Charlie started out his life in the usual barnyard way. As one of a group of white chicks in our hen house he was quickly claimed as “mine” and my sisters claimed theirs. As the chicks grew we discovered that Charlie was going to be a rooster. There were no problems in his childhood and he was raised right but it appeared in his teenage years that he was going to be a problem.
Charlie soon decided that he was King of the Universe, the Lord of all he surveyed. It made no difference that he had just arrived on a farm that belonged to someone else and the true owners fed him and ultimately held his life in their hands. His saber rattling and loud fits of bragging were just signs of what was to come.
Charlie soon began chasing his owner, me, and my sisters from the yard. As some of you know, a rooster can become a formidable adversary with sideward dance moves, sharp spurs and flogging wings. Since I was only 5 years old at the time I was not willing to take him on. He had effectively taken control of the yard by intimidation.
My older sister and I still had chores that we were required to do regardless of a sinister rooster that viewed us a trespassers. So armed with a small board, my sister and I went out to feed the chickens. In the shed was a large sack of the feed and there was a large tin can used to measure out the amount that we would scatter about the yard. While in the shed filling the can we made the mistake of turning our backs. When we turned around we were scared out of our wits to see the white rooster charging in our direction and there was no question about his intentions. My sister was always more athletic than I and her first response was to take the large can and throw it at the approaching rooster. Talk about a great shot! The can landed right down over his head and dumped the contents over him. This bit of luck startled Charlie long enough for us to escape back to the house.
Make no mistake, the story does not end there. The humiliation of a lucky shot landing from a couple of kids only made this bully bolder. He had a score to settle now.
Not too much later we kids were brave enough to venture out into the yard since our parents were out there with us. Surely this medium sized rooster would see that he was outnumbered and outsized and he would mind his P’s and Q’s. Guess again.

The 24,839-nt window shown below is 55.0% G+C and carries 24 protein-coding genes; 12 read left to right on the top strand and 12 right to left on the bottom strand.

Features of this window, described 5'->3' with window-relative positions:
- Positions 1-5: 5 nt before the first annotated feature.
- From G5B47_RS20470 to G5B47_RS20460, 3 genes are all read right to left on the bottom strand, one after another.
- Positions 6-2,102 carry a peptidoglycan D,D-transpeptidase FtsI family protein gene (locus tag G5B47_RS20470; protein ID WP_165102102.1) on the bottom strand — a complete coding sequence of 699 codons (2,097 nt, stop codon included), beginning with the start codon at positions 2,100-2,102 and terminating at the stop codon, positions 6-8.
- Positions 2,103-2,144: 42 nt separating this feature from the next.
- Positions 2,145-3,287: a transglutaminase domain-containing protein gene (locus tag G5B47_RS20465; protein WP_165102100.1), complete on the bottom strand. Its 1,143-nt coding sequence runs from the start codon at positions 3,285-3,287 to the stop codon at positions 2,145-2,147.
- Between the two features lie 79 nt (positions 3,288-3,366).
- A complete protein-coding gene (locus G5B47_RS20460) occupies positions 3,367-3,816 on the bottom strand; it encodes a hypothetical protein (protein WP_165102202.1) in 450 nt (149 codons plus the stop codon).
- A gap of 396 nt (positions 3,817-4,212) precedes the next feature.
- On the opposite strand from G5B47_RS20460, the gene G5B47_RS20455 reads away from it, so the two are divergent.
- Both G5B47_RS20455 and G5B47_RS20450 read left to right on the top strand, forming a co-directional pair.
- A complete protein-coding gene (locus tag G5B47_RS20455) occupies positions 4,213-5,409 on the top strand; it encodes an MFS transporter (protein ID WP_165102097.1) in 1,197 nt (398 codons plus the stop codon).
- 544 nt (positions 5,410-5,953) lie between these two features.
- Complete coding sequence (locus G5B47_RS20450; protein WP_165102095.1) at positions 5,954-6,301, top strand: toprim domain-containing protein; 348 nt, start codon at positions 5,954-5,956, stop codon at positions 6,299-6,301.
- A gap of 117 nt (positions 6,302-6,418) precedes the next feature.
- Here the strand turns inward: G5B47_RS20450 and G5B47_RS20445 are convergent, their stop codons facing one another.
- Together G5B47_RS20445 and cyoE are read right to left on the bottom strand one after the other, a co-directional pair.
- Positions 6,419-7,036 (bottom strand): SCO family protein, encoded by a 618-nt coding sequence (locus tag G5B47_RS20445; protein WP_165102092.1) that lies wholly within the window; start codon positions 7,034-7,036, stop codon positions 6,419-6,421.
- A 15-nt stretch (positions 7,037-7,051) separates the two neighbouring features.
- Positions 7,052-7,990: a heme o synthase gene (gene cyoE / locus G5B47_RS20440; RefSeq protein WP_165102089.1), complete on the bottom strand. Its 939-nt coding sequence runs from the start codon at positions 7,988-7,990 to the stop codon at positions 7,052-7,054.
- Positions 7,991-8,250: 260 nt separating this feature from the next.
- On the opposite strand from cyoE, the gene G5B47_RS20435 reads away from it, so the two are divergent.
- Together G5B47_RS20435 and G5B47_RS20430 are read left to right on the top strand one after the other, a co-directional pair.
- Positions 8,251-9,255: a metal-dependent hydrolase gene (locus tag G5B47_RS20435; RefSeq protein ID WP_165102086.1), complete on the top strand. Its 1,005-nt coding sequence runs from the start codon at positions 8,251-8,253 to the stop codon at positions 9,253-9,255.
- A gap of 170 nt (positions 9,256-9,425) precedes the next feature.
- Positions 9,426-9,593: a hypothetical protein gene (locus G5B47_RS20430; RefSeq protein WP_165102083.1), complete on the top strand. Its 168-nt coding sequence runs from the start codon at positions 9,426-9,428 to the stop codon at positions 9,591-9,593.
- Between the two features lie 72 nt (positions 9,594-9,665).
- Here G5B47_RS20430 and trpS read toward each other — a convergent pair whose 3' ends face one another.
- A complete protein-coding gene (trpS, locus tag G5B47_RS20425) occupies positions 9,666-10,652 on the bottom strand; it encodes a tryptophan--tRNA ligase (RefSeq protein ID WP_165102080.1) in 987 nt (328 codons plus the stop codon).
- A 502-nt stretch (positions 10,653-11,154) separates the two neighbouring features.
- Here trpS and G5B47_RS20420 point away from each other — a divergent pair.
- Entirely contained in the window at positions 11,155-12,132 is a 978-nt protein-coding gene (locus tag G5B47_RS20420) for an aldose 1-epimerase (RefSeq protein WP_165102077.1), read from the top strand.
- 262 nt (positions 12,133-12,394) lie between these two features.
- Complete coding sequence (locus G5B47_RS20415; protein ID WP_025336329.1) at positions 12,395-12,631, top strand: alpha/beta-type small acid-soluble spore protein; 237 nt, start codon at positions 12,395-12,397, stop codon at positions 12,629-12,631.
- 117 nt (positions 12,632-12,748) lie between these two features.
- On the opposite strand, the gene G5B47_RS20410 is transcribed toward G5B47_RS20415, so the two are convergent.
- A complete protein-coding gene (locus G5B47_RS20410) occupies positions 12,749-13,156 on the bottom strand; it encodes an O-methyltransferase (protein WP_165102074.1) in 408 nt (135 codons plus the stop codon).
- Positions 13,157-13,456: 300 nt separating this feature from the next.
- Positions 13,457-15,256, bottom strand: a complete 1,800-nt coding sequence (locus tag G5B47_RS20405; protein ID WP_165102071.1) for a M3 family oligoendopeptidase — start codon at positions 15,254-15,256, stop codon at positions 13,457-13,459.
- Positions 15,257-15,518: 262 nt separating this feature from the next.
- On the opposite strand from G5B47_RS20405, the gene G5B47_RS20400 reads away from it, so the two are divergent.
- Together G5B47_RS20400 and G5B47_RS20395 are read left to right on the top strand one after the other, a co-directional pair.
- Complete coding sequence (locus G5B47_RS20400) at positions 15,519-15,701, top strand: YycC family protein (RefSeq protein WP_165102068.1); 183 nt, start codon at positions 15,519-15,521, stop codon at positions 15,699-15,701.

This time for a target he picked our baby sister, still in diapers, toddling about the yard as my mother was busy with some chore and my dad was working on some project. Charlie attacked from behind. He took to the air and landed on my sisters shoulders and began to peck and flog. All the screaming got my father’s attention. Charlie didn’t see our father approaching from behind. He continued to assault this little easy target thinking that he could do as he pleased. But Charlie’s end was coming.
My father ran up from behind. Being an excellent athlete himself, my dad ran with precision and executed a perfect field goal style kick that sent Charlie on an arching path high into the air, across the clothes line and landing with a crashing blow. And to our utter amazement Charlie never moved a muscle. Not a wiggle or a twitch. We were used to seeing chickens that would run or flop after being beheaded by my grandmother so to see a chicken take a blow that left it completely motionless was a sight to behold.
The reign of terror was ended with that one swift kick that left King Charlie as a ruined pile of feathers. My grandmother took what was left of Charlie and made chicken and dumplings.
The Bible tells us that Satan has taken over this barnyard we live in. He is ruling with an iron fist. He is looking for easy targets and he is manipulating every opportunity. Sometimes all we can do is to just stay away. But the Bible also tells us that even though Satan knows the end of the story he is just like Charlie the rooster. It’s as though he doesn’t even see our Father coming. His end will be swift. There will be no struggle. It will be final. Chicken and dumplings.